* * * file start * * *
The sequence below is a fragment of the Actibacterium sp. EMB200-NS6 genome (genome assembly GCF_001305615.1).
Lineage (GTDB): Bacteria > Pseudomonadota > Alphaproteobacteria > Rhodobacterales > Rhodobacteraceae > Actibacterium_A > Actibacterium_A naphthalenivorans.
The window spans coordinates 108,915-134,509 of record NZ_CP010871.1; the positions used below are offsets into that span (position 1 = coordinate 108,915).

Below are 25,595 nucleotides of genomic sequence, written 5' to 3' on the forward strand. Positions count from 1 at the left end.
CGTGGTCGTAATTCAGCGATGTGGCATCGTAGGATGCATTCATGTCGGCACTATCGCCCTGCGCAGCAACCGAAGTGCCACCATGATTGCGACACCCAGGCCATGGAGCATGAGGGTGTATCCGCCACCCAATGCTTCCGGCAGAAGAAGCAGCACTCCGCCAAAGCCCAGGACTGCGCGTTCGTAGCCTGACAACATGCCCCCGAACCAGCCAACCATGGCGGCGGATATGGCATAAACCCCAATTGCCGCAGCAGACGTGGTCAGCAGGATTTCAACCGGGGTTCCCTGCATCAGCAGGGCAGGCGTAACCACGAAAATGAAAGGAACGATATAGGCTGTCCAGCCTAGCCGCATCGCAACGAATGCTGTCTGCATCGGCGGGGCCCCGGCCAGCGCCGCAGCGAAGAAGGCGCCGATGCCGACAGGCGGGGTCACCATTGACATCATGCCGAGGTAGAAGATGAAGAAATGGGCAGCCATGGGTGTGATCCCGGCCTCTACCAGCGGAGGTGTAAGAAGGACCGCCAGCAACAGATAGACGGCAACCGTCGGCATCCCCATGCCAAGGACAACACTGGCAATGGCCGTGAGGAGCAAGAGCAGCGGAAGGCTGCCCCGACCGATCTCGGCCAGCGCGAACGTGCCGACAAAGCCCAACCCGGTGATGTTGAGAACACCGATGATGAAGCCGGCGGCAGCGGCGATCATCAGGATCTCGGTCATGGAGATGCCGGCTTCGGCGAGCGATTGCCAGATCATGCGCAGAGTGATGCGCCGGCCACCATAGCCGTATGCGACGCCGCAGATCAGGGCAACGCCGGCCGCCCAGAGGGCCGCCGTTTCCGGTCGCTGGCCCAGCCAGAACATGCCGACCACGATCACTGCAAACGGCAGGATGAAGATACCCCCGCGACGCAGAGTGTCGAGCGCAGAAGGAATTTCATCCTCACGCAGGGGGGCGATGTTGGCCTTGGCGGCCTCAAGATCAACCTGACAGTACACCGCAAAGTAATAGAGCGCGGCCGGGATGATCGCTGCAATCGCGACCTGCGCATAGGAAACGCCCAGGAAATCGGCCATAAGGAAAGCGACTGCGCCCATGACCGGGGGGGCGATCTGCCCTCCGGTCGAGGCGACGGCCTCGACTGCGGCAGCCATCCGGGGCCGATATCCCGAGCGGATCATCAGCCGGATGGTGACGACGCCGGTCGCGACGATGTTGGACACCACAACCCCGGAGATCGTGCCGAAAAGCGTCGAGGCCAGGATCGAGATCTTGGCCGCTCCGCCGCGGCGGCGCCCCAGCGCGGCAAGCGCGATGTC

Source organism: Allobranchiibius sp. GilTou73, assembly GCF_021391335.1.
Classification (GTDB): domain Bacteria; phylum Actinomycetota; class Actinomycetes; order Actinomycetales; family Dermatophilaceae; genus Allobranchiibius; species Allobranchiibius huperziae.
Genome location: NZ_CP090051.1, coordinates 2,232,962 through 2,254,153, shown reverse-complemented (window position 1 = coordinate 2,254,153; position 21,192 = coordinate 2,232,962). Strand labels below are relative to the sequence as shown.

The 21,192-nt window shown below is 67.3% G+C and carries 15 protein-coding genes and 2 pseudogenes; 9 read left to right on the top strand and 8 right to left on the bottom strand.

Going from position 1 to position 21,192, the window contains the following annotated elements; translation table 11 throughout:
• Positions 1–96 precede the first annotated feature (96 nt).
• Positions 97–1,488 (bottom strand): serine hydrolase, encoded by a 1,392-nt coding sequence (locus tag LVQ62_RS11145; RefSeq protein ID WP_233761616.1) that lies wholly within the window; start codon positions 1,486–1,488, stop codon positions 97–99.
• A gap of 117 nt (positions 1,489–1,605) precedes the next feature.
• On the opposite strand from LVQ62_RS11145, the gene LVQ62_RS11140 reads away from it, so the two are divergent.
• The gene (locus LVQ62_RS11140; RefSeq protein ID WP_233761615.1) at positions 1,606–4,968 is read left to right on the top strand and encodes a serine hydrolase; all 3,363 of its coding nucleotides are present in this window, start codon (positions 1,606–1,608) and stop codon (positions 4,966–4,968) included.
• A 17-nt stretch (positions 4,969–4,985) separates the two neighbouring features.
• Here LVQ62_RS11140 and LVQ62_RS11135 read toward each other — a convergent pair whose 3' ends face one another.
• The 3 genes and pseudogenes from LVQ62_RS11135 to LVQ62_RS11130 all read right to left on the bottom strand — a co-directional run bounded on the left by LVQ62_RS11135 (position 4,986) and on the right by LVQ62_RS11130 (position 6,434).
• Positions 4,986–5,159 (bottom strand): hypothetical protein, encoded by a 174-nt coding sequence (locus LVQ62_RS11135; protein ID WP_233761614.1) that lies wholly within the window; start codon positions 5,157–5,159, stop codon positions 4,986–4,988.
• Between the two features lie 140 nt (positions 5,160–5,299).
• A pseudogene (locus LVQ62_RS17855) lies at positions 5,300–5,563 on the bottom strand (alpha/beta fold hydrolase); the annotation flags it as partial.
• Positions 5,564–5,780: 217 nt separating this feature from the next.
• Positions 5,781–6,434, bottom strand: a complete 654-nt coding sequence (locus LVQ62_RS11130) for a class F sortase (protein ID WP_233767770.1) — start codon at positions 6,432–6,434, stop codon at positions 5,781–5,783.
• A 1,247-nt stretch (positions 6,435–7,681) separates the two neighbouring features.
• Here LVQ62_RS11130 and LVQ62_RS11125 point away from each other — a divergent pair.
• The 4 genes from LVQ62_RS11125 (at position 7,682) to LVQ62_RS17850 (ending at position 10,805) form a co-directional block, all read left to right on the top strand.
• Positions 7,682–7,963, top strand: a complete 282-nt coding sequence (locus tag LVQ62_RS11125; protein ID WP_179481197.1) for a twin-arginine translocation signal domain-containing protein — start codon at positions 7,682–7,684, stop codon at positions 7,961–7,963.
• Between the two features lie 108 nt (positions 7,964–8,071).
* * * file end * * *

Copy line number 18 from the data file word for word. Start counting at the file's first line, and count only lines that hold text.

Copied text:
• The 3 genes and pseudogenes from LVQ62_RS11135 to LVQ62_RS11130 all read right to left on the bottom strand — a co-directional run bounded on the left by LVQ62_RS11135 (position 4,986) and on the right by LVQ62_RS11130 (position 6,434).